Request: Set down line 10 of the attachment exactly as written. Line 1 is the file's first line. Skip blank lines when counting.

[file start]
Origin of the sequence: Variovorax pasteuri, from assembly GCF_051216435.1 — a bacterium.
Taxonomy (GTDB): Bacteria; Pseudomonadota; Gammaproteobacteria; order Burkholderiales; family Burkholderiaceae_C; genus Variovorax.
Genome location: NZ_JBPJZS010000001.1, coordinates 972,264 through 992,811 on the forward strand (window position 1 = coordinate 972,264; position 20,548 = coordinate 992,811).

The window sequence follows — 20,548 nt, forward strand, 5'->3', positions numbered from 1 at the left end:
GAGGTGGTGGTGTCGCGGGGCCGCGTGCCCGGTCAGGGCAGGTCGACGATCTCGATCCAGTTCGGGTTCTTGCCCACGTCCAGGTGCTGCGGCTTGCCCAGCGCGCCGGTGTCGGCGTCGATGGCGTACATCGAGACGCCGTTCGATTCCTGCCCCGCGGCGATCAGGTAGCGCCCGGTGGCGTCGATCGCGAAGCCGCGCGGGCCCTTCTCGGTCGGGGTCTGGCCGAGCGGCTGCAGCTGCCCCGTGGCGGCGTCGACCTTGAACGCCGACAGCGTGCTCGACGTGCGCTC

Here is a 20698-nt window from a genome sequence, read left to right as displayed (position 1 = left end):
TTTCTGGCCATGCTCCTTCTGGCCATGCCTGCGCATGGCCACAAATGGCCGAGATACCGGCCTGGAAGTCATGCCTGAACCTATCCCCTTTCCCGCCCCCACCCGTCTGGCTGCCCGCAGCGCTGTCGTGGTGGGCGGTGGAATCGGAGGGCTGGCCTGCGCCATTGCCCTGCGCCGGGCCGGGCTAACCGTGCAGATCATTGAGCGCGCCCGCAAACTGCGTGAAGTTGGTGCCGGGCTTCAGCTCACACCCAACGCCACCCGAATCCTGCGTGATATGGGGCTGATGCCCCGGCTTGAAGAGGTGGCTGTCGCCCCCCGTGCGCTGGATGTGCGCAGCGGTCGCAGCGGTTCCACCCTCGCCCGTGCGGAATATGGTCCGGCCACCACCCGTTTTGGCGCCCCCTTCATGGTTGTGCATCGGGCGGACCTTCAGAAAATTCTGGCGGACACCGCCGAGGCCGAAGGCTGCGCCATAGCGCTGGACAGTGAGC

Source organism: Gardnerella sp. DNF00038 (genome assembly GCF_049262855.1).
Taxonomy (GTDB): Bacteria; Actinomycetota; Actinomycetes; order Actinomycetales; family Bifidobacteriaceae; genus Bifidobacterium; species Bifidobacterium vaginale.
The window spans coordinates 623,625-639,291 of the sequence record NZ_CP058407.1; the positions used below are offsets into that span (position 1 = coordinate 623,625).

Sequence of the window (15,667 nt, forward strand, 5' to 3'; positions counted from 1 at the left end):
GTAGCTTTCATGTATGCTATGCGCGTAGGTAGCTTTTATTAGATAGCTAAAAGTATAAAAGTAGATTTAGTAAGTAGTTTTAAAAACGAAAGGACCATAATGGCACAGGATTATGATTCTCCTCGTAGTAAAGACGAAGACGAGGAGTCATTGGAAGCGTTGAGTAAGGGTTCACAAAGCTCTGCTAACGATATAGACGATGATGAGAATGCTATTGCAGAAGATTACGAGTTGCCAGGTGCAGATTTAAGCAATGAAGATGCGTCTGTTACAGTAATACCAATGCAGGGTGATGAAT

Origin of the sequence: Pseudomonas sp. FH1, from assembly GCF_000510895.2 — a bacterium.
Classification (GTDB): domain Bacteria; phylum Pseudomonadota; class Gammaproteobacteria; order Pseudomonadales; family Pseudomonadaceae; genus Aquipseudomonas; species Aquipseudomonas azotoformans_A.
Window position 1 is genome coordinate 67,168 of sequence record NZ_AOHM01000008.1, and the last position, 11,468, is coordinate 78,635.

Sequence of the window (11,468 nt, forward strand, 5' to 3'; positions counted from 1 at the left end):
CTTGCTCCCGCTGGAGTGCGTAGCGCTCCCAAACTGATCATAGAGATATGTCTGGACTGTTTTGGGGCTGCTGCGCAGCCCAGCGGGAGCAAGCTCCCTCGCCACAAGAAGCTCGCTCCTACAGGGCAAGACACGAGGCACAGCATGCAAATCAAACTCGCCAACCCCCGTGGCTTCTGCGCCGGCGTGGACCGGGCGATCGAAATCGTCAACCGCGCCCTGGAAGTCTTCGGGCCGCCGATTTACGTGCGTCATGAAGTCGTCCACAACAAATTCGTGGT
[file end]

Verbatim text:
The window spans coordinates 623,625-639,291 of the sequence record NZ_CP058407.1; the positions used below are offsets into that span (position 1 = coordinate 623,625).